O’Fallon’s own David Lewis has become an international man of music. Lewis was selected to participate in the Illinois Ambassadors of Music program and tour Europe for 19 days.
Lewis was a member of the OTHS Band programs for four years, with three years as both the Drum Major for the Marching Panthers and Principal Horn for the Wind Ensemble.
He is the Principal Horn for the Illinois Ambassadors of Music band, which is comprised of over 120 students. Prior to leaving, Lewis completed a three day long band camp at SIUE, where the students learned seven songs with six different conductors.
Lewis has agreed to send updates about his travels to the O’Fallon Weekly. We are sharing the first six days worth here. For more photos from Lewis’s trip, visit OFallonWeekly.com.
June 24: After a long wait in lines at the airport (two hours of hurry up and wait which began at 6 a.m.), the Illinois Ambassadors of Music boarded three different flights. My plane took me to Minneapolis, where I spent the next 11 hours socializing with friends and my family, resting, and walking circles around the large terminal. I met a wonderful dog named Scutter who helped stress-ridden passengers a chance to relax by being a calm companion. We eventually boarded the plane and took off for Europe.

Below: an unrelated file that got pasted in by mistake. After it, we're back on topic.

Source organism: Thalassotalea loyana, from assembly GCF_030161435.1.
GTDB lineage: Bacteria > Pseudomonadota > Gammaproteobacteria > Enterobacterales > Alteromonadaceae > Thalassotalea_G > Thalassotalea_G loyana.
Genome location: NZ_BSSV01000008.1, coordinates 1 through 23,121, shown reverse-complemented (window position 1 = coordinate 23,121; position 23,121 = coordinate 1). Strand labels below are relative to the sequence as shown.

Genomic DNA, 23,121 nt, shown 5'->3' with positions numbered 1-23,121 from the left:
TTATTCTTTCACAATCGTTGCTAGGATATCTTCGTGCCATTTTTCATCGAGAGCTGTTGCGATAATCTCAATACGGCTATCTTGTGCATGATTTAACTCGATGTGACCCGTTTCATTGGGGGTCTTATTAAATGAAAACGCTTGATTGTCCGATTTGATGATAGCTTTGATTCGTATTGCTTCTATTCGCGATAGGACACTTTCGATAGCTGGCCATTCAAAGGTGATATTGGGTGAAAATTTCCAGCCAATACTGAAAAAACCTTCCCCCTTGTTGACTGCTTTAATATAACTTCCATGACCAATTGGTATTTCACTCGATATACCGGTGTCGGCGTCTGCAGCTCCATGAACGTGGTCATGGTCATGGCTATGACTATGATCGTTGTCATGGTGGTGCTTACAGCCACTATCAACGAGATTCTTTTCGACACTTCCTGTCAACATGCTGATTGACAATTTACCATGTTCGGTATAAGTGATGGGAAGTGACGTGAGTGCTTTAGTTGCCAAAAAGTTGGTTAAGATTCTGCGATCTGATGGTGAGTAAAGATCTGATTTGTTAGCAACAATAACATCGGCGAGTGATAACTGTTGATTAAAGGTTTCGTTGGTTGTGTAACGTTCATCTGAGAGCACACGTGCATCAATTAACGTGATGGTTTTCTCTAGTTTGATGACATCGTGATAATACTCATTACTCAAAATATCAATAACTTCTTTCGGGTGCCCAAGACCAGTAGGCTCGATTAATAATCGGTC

June 25: The plane arrived in England at noon local time, which is 6 a.m. in O’Fallon. The Ambassadors were greeted by a kind man who escorted us to Immigration. Like at Disney, we waited 45 minutes to pass through the stop, instead of the promised 25 minute wait. We then claimed our bags and exited the airport, with the only damage to all our possessions being one broken trombone case.
Our flight arrived the latest, so our trip to Windsor could only last 50 minutes. The castle was stunning, perched in the landscape. The golden flag that was raised above the castle meant the Queen was inside and she had remained there throughout the day.
We arrived at the hotel and ate dinner before taking a walk throughout London. We passed St. Paul’s Cathedral before crossing over the Millennium Bridge. Lastly, we passed Roman ruins on our way back to the hotel.
June 26: Performance day. The choir was first to perform on this Sunday. Inside Wesley’s Chapel, the Illinois Ambassadors Choir sang in front of the rest of the Ambassadors and the church’s congregation during the Sunday Worship. They joined with an Asian college choir for the final piece, which was a glorious harmony conducted by O’Fallon resident and UMSL Professor Dr. Gail Flemming.
Afterwards, the Ambassors battled unbelievably slow-moving London traffic before finally reaching the Victoria Embankment Gardens. There, all three groups rotated performing on a stage which looked out over the beautiful park. While playing “Stars and Stripes Forever,” the crowd of townspeople stood, cheered, clapped, and even danced around the stage. European and American flags flew side-by-side, which showed me for the first time how influential music is to forming relations with other people from anywhere in the world.
That night, I joined a group of students in walking over the Thames and touring the South Bank. We bought food from brightly-colored food trucks and watched people as they strolled alongside the river. Our day’s final stop was the London Eye. The near-constant rain diminished our view, but the experience still capped the day off nicely, as the 30-minute ride offered many pictures of the Greater London Area.